"Over the past decade, there has been a profound shift in its public standing. Before the 2008–09 financial crisis, the Fed enjoyed enormous prestige and freedom of action. All the Fed had to do, it seemed, was tweak short-term interest rates to keep expansions long and recessions short. What’s clear now is that we vastly exaggerated the Fed’s powers of economic management."

Sorry folks, but Samuelson is describing his own need for rethinking, not the need for those with a better understanding of the economy. We had recalled the weak recovery from the 2001 recession. While the GDP recovery was impressive, the labor market recovery was not. While the recession officially ended in December of 2001, we continued to lose jobs all through 2002 and until September of 2003. We didn't get back the jobs lost in the downturn until January of 2005. At the time this was the longest period without job growth since the Great Depression. The Fed's pushing its short-term interest rate down to just 1.0 percent did not seem to help much.

This led us to be very concerned about the difficulty in recovering from the recession that would inevitably follow the collapse of the housing bubble, which was visible to those with clear eyes long before it burst. So the confusion on these issues belongs to Samuelson, not to "we."

Unfortunately his confusion continues. He tells readers that the economy is near full employment. This is only true if we think that millions of people in their thirties and forties have opted for early retirement since the beginning of the recession. These people have dropped out of the labor force and are therefore not counted as unemployed. The amount of involuntary part-time and quit rates are still both at recession levels.

He then says:

"the financial crisis and Great Recession so traumatized consumers and businesses that they reined in their spending and risk-taking."

Nope, consumption is actually very high relative to disposable income or GDP. This is a fact that is well know to those with access to government GDP data (i.e. everyone). Similarly, the investment share of GDP is pretty much back to its pre-recession level.

The explanation for the continued doldrums is actually very simple. We have nothing to fill the demand gap created by a trade deficit of 3 percent of GDP (@ $500 billion a year). In the last decade we had the housing bubble, but in the absence of the bubble, there is no easy way to fill that gap. We could do it with budget deficits, but that gets our friends at the Post really upset. Instead, we get high unemployment and weak wage growth, and people are unhappy. It's all so complicated.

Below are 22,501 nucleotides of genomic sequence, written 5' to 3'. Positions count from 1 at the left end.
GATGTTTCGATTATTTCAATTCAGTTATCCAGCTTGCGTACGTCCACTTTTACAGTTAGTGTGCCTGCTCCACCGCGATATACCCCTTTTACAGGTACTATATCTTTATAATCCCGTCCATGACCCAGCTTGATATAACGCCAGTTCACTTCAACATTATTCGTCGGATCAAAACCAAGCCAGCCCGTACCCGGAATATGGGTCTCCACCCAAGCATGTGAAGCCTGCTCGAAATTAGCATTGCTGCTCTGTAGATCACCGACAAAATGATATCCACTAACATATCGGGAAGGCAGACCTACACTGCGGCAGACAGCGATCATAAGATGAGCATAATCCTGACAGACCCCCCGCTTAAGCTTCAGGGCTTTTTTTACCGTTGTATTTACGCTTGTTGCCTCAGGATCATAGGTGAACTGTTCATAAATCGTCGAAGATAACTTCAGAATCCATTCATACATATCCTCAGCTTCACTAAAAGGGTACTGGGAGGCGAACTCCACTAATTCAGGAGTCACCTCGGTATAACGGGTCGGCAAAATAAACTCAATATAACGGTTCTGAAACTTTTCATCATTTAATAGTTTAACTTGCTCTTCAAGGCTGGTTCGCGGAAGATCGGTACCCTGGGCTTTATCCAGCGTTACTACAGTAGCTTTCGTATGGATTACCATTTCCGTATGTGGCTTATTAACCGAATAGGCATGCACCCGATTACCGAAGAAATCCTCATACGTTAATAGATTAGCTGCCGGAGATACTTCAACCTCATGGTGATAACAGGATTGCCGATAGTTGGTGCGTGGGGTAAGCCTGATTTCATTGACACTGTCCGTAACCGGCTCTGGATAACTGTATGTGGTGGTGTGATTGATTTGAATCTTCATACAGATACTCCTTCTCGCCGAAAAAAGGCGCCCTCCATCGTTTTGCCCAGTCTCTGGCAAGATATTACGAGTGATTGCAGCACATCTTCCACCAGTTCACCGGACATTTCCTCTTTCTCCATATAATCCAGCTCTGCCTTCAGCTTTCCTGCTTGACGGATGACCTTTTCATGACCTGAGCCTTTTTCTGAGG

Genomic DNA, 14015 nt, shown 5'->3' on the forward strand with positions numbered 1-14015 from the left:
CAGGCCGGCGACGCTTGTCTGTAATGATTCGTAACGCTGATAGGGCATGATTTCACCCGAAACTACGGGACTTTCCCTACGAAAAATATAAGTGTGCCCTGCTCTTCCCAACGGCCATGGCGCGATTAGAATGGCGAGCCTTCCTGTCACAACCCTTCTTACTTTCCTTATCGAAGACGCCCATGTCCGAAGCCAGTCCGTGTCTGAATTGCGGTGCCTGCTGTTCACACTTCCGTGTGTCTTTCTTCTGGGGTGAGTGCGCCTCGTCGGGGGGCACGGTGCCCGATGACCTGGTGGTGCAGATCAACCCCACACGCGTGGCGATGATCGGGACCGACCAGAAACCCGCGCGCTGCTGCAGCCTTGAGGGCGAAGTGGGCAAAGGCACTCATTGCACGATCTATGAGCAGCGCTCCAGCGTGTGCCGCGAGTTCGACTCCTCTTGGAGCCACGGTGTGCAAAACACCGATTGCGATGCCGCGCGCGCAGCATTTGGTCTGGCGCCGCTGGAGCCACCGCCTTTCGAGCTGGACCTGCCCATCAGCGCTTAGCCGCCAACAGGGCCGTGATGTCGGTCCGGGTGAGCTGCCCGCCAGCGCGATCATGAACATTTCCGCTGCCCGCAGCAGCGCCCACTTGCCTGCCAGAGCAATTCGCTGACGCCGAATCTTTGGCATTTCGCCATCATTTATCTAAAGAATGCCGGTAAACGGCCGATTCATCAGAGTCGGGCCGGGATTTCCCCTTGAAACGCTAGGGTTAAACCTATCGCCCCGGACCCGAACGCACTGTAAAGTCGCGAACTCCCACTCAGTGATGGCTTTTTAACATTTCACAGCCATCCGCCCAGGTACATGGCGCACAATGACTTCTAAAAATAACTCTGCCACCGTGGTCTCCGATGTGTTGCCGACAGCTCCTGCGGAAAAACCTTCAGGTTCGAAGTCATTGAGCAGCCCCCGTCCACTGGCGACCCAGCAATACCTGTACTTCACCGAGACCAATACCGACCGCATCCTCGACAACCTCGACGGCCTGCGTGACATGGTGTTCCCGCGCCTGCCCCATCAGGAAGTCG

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I see my friends Paul Krugman and Brad DeLong are arguing over whether the pressure from the banking industry for the Fed to raise interest rates is the result of their calculation that higher interest rates would raise their profits or is it just ignorance of the way the economy works. Krugman argues the former and DeLong the latter. I would mostly agree with Krugman, but for a slightly different reason.

I don't see the clear link, claimed by Krugman, between higher Fed interest rates and higher net lending margins for banks (the difference between the interest rate they charge on loans and the interest rate they pay on deposits). Such a link may exist, but his data don't show it. On the other hand, I think it is still not hard to make a case for banks' self-interest in following a tight money policy.

An unexpected rise in the inflation rate is clearly harmful to banks' bottom line. This will lead to a rise in long-term interest rates and loss in the value of their outstanding debt. This is very bad news for them.